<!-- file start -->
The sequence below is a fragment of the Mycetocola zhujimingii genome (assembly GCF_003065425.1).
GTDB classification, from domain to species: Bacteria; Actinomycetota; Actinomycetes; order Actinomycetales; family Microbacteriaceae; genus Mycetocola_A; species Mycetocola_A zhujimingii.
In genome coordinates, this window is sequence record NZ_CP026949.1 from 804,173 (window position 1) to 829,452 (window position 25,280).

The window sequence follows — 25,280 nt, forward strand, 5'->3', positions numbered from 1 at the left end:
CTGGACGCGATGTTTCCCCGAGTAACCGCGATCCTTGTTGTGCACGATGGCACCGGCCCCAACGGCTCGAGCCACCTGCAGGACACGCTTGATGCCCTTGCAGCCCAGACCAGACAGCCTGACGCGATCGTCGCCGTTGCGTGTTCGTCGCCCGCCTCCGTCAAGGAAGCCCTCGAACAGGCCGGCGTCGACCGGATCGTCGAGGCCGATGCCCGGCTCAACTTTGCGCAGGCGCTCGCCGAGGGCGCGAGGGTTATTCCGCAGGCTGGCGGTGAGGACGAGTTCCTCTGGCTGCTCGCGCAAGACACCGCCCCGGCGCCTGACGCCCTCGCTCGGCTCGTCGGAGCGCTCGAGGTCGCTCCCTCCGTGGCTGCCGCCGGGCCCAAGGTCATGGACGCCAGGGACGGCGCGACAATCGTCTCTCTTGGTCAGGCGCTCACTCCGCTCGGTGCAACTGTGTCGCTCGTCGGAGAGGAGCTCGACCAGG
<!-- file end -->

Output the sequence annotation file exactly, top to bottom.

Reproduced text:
The sequence below is a fragment of the Mycetocola zhujimingii genome (assembly GCF_003065425.1).
GTDB classification, from domain to species: Bacteria; Actinomycetota; Actinomycetes; order Actinomycetales; family Microbacteriaceae; genus Mycetocola_A; species Mycetocola_A zhujimingii.
In genome coordinates, this window is sequence record NZ_CP026949.1 from 804,173 (window position 1) to 829,452 (window position 25,280).

The window sequence follows — 25,280 nt, forward strand, 5'->3', positions numbered from 1 at the left end:
CTGGACGCGATGTTTCCCCGAGTAACCGCGATCCTTGTTGTGCACGATGGCACCGGCCCCAACGGCTCGAGCCACCTGCAGGACACGCTTGATGCCCTTGCAGCCCAGACCAGACAGCCTGACGCGATCGTCGCCGTTGCGTGTTCGTCGCCCGCCTCCGTCAAGGAAGCCCTCGAACAGGCCGGCGTCGACCGGATCGTCGAGGCCGATGCCCGGCTCAACTTTGCGCAGGCGCTCGCCGAGGGCGCGAGGGTTATTCCGCAGGCTGGCGGTGAGGACGAGTTCCTCTGGCTGCTCGCGCAAGACACCGCCCCGGCGCCTGACGCCCTCGCTCGGCTCGTCGGAGCGCTCGAGGTCGCTCCCTCCGTGGCTGCCGCCGGGCCCAAGGTCATGGACGCCAGGGACGGCGCGACAATCGTCTCTCTTGGTCAGGCGCTCACTCCGCTCGGTGCAACTGTGTCGCTCGTCGGAGAGGAGCTCGACCAGG